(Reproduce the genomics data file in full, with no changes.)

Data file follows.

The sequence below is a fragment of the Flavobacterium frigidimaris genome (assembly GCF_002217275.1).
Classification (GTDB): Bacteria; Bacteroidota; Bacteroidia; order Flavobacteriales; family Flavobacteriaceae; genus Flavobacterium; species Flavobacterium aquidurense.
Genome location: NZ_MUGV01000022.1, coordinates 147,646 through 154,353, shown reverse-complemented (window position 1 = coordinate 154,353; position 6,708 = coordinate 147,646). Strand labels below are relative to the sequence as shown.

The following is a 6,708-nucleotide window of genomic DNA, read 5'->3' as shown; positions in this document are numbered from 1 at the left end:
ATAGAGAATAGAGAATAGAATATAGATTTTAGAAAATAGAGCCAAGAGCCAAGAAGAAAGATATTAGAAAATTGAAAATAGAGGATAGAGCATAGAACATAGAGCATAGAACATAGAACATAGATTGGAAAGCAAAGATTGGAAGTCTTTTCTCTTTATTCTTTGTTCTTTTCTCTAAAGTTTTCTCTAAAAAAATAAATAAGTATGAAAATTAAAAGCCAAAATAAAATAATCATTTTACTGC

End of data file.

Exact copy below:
The sequence below is a fragment of the Flavobacterium frigidimaris genome (assembly GCF_002217275.1).
Classification (GTDB): Bacteria; Bacteroidota; Bacteroidia; order Flavobacteriales; family Flavobacteriaceae; genus Flavobacterium; species Flavobacterium aquidurense.
Genome location: NZ_MUGV01000022.1, coordinates 147,646 through 154,353, shown reverse-complemented (window position 1 = coordinate 154,353; position 6,708 = coordinate 147,646). Strand labels below are relative to the sequence as shown.

The following is a 6,708-nucleotide window of genomic DNA, read 5'->3' as shown; positions in this document are numbered from 1 at the left end:
ATAGAGAATAGAGAATAGAATATAGATTTTAGAAAATAGAGCCAAGAGCCAAGAAGAAAGATATTAGAAAATTGAAAATAGAGGATAGAGCATAGAACATAGAGCATAGAACATAGAACATAGATTGGAAAGCAAAGATTGGAAGTCTTTTCTCTTTATTCTTTGTTCTTTTCTCTAAAGTTTTCTCTAAAAAAATAAATAAGTATGAAAATTAAAAGCCAAAATAAAATAATCATTTTACTGC